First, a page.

Member

    I came to say this. If the ground wire is original, the insulation is shot. It takes about an hour to pull the distributor, run a new ground and replace it.
     
  12. 51flatheadV8
    Joined: May 24, 2021
    Posts: 12

    51flatheadV8

    There wasn’t a resistor on the truck because it was a 6 volt system. The only reason I got the coil with the resistor is because of the conversion to 12 volts so I could keep the 6 volt points. I don’t see any frayed wiring inside the distributor.
     
  13. Mr48chev
    Joined: Dec 28, 2007
    Posts: 29,541

    Mr48chev
    ALLIANCE MEMBER

    Either you don't have the points adjusted right or you don't have the connections on the points in the correct spots and the lead to the points is grounded all the time.
    This 51 Chevy six cylinder but the directions are the same on all rigs with points.
    you bump the distributor around so that the rubbing block on the points is right on the tip of on of the distributor cam lobes (blue arrow) then you adjust the point gap (red arrow).
    If you set the gap with the rubbing block on the flat of the distributor cam the points will be open. If you didn't gap them at all there is a chance they never open.

    On the flathead distributor it isn't hard to get the connection at the points where the strap from the points, the lead from the condenser and the lead from the coil wire all connect out of order so it either grounds out or there is no connection. Did that on my 51 Merc the first time I changed the points and gave my auto shop teacher a big laugh.


    [​IMG]
     
  14. 51flatheadV8
    Joined: May 24, 2021
    Posts: 12

    51flatheadV8

    The gap setting should be .015 right?
     
  15. F-ONE
    Joined: Mar 27, 2008
    Posts: 2,828

    F-ONE
    Member
    from Alabama

    Correct.
     
  16. 51flatheadV8
    Joined: May 24, 2021
    Posts: 12

    51flatheadV8

    I’m going to check this again tomorrow but I’m certain that’s what it is
     
  17. Bad cap or rotor ? Just a guess but I thought I read you have a spark at the points...Bad starter button ? Run a jumper from the battery to the coil - like a hot wire - to see if it cranks up.
     
  18. 51flatheadV8
    Joined: May 24, 2021
    Posts: 12

    51flatheadV8

    Cap is new. I don’t think the starter button is bad because it rolls the engine over. Engine sounds great rolling over but it won’t fire. It’s not getting spark and I don’t know why. The engine has been freshly machined and boared 30 over. New pistons, rings, everything. Getting fuel, has compression, but won’t fire.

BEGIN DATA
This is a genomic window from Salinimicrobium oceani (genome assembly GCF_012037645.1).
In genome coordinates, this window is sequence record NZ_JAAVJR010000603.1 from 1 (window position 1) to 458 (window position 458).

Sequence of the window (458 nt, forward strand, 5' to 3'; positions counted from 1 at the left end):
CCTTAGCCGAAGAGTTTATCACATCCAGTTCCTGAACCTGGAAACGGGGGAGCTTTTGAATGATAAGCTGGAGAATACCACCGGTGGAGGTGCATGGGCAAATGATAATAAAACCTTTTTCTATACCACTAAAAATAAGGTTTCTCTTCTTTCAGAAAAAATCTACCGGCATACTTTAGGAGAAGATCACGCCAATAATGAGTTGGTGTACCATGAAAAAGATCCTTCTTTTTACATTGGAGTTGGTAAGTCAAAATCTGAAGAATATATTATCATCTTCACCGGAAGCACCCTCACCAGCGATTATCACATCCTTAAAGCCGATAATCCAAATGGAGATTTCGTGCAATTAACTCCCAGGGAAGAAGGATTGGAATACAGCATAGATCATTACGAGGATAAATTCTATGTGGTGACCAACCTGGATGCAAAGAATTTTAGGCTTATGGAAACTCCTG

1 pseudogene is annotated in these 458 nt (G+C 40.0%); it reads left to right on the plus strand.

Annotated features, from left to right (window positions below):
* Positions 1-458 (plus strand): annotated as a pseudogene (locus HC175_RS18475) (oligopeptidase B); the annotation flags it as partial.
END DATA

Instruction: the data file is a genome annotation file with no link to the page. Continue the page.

19. jaracer
    Joined: Oct 4, 2008
    Posts: 1,099

    jaracer
    Member

    I would like to know a couple of voltages during cranking. The first is the voltage at the negative coil terminal. If it goes to near zero and stays there, you have a short in the lead going to the points.

    If it stays at battery voltage, you have an open circuit somewhere between the coil, points and ground.
    Check the voltage at the point connection while cranking. If it is near zero, the open is between the point connection and the coil.

    If it stays at battery voltage, the problem is the ground to the distributor. You can check that by reading the voltage at the breaker plate that the points are screwed to. Positive voltmeter lead to the plate and the negative lead to a known good ground. The negative battery post is preferred. If it goes to battery voltage while cranking, the distributor has a poor ground.

    All these tests assume you do have battery voltage at the positive lead of the coil while cranking.
     
    ottoman likes this.
  20. F-ONE
    Joined: Mar 27, 2008
    Posts: 2,828

    F-ONE
    Member
    from Alabama

  21. Flathead Dave
    Joined: Mar 21, 2014
    Posts: 3,386

    Flathead Dave
    ALLIANCE MEMBER
    from So. Cal.

  22. 51flatheadV8
    Joined: May 24, 2021
    Posts: 12

    51flatheadV8

    With the key on, I have 11.9 volts to the + coil. Also with the key on I have 2.0 volts to the - coil. When the starter button is pushed, I have 6.1 volts to the - coil. Keep in mind the coil has a built in resistor as I still have 6 volt points.